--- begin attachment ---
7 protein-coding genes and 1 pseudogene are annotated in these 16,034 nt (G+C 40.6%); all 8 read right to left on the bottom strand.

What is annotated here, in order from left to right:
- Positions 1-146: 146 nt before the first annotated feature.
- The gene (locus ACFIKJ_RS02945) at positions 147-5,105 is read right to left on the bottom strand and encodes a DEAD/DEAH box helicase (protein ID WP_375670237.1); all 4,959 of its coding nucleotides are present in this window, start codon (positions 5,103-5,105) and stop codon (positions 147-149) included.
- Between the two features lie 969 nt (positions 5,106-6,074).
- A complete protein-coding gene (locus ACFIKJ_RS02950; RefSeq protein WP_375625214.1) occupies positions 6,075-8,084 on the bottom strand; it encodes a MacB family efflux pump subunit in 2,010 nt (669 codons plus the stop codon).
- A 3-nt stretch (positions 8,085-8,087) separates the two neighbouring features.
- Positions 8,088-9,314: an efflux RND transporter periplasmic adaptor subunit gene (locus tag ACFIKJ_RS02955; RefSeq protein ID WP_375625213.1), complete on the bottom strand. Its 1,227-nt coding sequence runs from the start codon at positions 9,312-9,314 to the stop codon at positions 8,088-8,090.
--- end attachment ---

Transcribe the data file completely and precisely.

7 protein-coding genes and 1 pseudogene are annotated in these 16,034 nt (G+C 40.6%); all 8 read right to left on the bottom strand.

What is annotated here, in order from left to right:
- Positions 1-146: 146 nt before the first annotated feature.
- The gene (locus ACFIKJ_RS02945) at positions 147-5,105 is read right to left on the bottom strand and encodes a DEAD/DEAH box helicase (protein ID WP_375670237.1); all 4,959 of its coding nucleotides are present in this window, start codon (positions 5,103-5,105) and stop codon (positions 147-149) included.
- Between the two features lie 969 nt (positions 5,106-6,074).
- A complete protein-coding gene (locus ACFIKJ_RS02950; RefSeq protein WP_375625214.1) occupies positions 6,075-8,084 on the bottom strand; it encodes a MacB family efflux pump subunit in 2,010 nt (669 codons plus the stop codon).
- A 3-nt stretch (positions 8,085-8,087) separates the two neighbouring features.
- Positions 8,088-9,314: an efflux RND transporter periplasmic adaptor subunit gene (locus tag ACFIKJ_RS02955; RefSeq protein ID WP_375625213.1), complete on the bottom strand. Its 1,227-nt coding sequence runs from the start codon at positions 9,312-9,314 to the stop codon at positions 8,088-8,090.